How to Learn French in 4 Easy Steps

Need to pick up French fast? Here’s a four step method that, while not free, can be done with little cost, on your own time, and without much hassle.

1) Start with an audio course. I used the Michel Thomas Method and recommend it, but there are also other audio courses. 

Many libraries have Michel Thomas sets. Otherwise, if you are subscribed to Audible, you can use your monthly credit to try out the first CD of MT French and decide if you like it. If you aren’t subscribed, you can sign up for a free trial, listen to the first CD, and decide if you like it. 

I like audio courses in general because they focus on listening and speaking, which is the bedrock of any language. Especially with French, where the writing system does not line up with the spoken language in the way you expect, it’s a good idea to start out with the spoken language. Once you learn the sounds of French, it is easier to understand how written French conveys those sounds.

Audio courses also keep you focused in another way. All you have to do is press play and follow along with the course. There’s no checking dictionaries, there are no boring exercises that you have to will yourself through and then later check. Starting to learn French can be overwhelming, and this focus of activity helps keep you moving along and making progress.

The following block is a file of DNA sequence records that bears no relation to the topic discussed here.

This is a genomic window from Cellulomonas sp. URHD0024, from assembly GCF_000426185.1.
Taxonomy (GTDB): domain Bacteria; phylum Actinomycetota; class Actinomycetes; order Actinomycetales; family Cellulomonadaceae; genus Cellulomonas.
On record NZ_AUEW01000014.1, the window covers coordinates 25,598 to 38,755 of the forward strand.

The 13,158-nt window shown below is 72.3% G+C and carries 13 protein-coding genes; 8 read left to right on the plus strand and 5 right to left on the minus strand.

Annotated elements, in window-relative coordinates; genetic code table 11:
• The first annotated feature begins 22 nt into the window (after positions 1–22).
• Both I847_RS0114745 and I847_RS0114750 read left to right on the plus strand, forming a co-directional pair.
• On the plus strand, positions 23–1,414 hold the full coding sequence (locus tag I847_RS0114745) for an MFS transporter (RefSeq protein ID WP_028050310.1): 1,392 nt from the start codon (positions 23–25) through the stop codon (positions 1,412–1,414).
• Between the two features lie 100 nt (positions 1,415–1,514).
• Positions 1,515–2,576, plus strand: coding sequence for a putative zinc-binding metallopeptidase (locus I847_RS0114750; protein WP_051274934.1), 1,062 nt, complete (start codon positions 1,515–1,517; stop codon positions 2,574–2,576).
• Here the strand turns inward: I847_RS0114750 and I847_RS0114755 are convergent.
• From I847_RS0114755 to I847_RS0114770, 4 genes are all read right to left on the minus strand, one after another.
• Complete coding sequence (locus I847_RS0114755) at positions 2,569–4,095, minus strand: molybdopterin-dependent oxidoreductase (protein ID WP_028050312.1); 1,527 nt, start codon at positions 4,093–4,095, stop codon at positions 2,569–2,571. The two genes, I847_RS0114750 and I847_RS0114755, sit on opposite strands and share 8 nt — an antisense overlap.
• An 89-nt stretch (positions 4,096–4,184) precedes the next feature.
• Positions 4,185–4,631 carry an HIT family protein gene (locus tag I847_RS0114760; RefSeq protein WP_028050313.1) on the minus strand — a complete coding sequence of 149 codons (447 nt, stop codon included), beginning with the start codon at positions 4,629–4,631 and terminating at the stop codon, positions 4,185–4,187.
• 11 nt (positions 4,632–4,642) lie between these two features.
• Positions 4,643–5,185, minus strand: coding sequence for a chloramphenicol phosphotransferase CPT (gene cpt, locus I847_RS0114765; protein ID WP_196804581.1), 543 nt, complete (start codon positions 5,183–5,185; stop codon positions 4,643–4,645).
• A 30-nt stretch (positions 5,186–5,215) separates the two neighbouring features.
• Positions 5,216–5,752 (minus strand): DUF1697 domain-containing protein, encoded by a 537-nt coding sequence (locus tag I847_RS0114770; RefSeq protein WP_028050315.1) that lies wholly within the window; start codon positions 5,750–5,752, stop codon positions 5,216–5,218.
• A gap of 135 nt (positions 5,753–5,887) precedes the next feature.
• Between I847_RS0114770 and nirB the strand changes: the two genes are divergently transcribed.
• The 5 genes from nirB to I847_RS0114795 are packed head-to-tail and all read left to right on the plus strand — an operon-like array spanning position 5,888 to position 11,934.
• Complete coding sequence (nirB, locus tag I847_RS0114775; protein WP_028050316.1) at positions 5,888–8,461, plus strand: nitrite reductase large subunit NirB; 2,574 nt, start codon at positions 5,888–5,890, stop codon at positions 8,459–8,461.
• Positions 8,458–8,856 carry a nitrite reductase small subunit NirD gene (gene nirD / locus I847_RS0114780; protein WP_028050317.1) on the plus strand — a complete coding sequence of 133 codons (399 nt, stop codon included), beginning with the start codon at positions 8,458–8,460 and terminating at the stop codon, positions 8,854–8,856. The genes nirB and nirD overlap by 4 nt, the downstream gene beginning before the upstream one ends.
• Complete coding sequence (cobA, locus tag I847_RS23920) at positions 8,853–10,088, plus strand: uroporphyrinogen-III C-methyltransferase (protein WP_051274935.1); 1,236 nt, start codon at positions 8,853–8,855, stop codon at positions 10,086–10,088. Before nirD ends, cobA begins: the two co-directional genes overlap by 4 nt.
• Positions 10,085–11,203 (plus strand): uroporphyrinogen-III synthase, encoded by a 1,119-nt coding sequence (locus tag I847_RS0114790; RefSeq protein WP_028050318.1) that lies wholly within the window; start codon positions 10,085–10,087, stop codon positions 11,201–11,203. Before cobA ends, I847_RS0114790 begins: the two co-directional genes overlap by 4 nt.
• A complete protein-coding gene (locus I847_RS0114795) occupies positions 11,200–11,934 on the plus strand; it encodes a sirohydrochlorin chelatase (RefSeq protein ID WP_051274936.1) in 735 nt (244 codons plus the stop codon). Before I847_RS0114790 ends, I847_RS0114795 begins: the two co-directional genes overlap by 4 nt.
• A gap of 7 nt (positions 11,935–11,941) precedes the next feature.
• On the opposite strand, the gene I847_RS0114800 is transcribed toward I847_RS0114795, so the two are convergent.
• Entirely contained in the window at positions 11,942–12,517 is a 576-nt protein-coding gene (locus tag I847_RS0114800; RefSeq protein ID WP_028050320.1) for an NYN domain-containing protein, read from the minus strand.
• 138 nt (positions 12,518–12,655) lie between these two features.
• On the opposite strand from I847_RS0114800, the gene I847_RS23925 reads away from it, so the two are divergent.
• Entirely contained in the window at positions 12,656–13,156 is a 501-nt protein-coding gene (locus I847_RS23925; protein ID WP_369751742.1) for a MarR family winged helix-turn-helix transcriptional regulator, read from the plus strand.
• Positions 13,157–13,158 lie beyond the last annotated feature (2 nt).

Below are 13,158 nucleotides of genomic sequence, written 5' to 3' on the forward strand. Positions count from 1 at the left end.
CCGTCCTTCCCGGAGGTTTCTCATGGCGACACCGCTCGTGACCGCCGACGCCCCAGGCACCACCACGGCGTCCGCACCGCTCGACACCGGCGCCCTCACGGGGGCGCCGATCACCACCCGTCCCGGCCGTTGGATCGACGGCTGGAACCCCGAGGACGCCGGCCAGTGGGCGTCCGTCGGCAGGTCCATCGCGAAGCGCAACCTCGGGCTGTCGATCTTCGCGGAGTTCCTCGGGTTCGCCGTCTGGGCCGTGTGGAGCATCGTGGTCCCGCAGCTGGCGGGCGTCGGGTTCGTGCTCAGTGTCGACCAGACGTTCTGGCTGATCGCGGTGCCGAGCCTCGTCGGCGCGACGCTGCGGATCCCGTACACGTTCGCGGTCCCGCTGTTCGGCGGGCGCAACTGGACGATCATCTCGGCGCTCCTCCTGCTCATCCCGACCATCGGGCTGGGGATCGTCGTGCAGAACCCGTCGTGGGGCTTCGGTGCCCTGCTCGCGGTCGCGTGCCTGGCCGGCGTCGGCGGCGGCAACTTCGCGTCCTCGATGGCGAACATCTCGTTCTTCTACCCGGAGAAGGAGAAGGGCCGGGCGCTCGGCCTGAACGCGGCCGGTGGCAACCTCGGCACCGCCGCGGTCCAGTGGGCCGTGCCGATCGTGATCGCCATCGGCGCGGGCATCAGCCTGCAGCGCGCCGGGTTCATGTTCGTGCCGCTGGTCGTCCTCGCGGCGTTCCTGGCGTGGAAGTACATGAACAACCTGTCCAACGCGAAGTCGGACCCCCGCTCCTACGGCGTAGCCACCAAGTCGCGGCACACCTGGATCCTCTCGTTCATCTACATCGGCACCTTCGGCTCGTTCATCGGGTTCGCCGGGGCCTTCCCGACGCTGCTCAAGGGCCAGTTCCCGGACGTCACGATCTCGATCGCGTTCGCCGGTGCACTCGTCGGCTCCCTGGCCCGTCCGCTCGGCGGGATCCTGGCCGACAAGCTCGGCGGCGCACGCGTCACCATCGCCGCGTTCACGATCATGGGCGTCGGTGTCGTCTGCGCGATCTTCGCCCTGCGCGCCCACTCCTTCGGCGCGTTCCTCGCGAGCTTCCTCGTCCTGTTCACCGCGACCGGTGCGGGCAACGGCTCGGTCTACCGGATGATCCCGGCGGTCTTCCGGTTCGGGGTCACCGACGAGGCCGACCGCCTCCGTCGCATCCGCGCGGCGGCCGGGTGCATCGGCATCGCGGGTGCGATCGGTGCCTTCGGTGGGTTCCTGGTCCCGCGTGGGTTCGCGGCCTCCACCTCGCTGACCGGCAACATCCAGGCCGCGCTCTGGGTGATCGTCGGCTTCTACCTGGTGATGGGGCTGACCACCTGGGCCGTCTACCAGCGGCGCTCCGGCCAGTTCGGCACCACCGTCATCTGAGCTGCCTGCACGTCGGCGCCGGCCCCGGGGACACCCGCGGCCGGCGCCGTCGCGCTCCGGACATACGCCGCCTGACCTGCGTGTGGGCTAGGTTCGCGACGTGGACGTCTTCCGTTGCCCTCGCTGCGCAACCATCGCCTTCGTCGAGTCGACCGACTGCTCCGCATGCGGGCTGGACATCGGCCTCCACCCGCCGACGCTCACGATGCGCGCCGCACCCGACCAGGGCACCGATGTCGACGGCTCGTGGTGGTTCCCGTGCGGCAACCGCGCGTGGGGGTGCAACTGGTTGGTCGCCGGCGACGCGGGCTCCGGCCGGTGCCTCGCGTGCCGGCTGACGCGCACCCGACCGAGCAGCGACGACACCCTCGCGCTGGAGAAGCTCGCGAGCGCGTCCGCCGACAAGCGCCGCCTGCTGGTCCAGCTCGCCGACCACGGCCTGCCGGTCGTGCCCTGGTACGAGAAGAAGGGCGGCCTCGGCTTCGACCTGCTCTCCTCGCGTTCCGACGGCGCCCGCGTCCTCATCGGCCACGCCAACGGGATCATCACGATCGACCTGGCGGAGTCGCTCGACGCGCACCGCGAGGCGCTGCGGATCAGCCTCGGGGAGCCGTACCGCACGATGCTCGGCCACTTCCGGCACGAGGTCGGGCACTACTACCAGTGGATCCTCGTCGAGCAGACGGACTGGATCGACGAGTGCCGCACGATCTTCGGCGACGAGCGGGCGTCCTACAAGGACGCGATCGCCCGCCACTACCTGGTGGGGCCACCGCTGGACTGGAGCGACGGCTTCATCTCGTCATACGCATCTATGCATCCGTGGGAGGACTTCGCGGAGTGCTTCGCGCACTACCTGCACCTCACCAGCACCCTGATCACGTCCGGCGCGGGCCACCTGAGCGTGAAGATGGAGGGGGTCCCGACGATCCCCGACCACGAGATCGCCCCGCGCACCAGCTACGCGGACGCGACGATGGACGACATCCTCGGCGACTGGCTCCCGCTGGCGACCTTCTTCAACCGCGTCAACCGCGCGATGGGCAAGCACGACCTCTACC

2) Once you know French basics from the audio course, start reading. You should start with the simplest materials you can find and gradually work your way to more advanced texts. When you were learning to read English you didn’t start off by reading novels and reports, why would that strategy work in French? Try starting with Wikipedia articles or really basic children’s books.

3) Once you can read a bit of French, start watching French-language TV. Try starting with dubs of series you have already seen and like. Since you have already seen the series, you already know what is happening, so you can focus on the language and what is being said. Since you like the series, you’re more likely to stick with it, even though at first you won’t be able to understand much of the dialog.

4) Start having French conversations online. From reading French texts and watching French-language content, you will have gained familiarity with French as it’s actually used. Now it’s time to take this one step further by interacting with French speakers.  There are several sites for language exchanges. If you play video games, you can also try playing with French speakers.

At the end of this four step method, you will have experience speaking, understandings, and reading French in a variety of contexts. You will have the foundations to go further with the language in whatever direction you like. 

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